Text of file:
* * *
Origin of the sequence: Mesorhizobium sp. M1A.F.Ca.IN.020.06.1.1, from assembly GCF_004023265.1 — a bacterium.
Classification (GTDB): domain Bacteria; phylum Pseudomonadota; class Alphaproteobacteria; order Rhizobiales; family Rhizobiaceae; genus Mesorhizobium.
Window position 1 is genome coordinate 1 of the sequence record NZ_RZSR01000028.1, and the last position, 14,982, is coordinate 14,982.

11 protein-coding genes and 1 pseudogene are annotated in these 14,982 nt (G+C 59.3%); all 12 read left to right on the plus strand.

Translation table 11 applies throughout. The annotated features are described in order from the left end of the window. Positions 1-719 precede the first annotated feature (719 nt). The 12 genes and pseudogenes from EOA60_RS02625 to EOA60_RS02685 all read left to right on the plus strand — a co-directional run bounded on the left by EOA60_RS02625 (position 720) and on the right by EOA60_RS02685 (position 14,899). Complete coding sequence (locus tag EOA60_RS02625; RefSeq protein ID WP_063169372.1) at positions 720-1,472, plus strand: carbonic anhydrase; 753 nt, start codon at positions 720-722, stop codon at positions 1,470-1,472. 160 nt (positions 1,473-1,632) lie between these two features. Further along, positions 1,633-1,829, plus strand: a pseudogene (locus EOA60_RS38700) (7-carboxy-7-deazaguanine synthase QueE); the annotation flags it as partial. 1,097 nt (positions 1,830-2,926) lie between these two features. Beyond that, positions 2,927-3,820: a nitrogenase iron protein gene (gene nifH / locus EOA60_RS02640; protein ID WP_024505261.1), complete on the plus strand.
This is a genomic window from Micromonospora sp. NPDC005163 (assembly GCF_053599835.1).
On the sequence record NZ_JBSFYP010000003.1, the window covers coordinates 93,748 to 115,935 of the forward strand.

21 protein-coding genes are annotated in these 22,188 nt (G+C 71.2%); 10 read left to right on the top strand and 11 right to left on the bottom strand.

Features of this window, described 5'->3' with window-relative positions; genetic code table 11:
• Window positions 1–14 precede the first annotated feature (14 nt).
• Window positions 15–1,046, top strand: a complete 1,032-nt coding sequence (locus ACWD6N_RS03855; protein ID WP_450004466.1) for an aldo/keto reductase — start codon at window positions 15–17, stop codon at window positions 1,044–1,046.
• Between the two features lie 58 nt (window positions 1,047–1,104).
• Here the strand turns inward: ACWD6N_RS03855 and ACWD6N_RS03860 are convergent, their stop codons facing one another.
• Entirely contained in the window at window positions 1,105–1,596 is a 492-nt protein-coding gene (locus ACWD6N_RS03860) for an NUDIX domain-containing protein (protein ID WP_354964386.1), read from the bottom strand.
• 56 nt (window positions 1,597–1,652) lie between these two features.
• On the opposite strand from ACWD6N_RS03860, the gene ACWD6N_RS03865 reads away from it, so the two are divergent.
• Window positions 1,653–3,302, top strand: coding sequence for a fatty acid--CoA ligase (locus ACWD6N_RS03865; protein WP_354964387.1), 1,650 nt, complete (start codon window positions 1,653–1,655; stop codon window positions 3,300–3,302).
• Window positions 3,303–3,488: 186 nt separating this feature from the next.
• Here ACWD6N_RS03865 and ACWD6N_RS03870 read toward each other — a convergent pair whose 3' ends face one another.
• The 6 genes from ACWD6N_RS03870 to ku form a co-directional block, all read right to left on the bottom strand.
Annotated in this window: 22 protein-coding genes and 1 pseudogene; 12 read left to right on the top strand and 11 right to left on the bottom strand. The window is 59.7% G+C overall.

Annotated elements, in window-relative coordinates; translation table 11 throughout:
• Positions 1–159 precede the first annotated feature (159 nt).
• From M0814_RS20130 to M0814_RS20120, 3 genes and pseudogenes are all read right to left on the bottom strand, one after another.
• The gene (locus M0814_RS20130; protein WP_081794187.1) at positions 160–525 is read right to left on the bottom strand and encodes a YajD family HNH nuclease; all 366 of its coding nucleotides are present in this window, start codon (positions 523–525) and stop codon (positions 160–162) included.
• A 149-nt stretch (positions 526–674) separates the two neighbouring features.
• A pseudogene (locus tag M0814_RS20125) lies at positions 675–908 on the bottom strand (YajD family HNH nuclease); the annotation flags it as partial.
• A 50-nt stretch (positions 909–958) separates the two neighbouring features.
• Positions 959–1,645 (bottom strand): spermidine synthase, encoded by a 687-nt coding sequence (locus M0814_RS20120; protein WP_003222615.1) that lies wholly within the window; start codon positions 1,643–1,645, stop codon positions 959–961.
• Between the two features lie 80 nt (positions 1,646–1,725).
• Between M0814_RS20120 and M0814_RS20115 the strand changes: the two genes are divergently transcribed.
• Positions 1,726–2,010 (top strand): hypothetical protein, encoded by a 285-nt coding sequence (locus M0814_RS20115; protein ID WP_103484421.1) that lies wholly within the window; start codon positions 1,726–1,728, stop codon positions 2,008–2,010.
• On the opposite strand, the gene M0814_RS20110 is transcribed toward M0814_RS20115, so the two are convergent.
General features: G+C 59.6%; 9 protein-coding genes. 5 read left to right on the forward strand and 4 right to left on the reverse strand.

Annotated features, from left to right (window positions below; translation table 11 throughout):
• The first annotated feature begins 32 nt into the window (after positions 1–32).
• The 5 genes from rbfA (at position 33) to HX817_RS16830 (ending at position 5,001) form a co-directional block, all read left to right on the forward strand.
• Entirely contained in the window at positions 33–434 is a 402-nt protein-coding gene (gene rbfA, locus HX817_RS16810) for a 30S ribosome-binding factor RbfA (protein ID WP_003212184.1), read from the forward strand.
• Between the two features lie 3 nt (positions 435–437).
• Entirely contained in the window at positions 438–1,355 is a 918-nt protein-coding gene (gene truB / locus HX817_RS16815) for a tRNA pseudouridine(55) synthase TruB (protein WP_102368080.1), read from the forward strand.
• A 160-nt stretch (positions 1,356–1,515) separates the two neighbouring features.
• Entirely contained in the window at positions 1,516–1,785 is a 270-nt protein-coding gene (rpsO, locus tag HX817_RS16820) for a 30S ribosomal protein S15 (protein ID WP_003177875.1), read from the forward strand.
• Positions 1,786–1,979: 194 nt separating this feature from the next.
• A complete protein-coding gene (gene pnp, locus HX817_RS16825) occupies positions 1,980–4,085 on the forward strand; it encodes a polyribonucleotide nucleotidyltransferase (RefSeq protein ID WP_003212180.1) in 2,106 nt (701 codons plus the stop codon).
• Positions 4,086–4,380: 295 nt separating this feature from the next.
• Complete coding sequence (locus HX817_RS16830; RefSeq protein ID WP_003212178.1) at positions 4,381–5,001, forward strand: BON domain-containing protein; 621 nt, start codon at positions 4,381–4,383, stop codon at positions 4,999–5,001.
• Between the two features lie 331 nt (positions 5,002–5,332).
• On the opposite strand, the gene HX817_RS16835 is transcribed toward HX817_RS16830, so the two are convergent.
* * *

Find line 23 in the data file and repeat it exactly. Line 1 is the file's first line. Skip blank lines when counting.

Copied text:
• Positions 1–159 precede the first annotated feature (159 nt).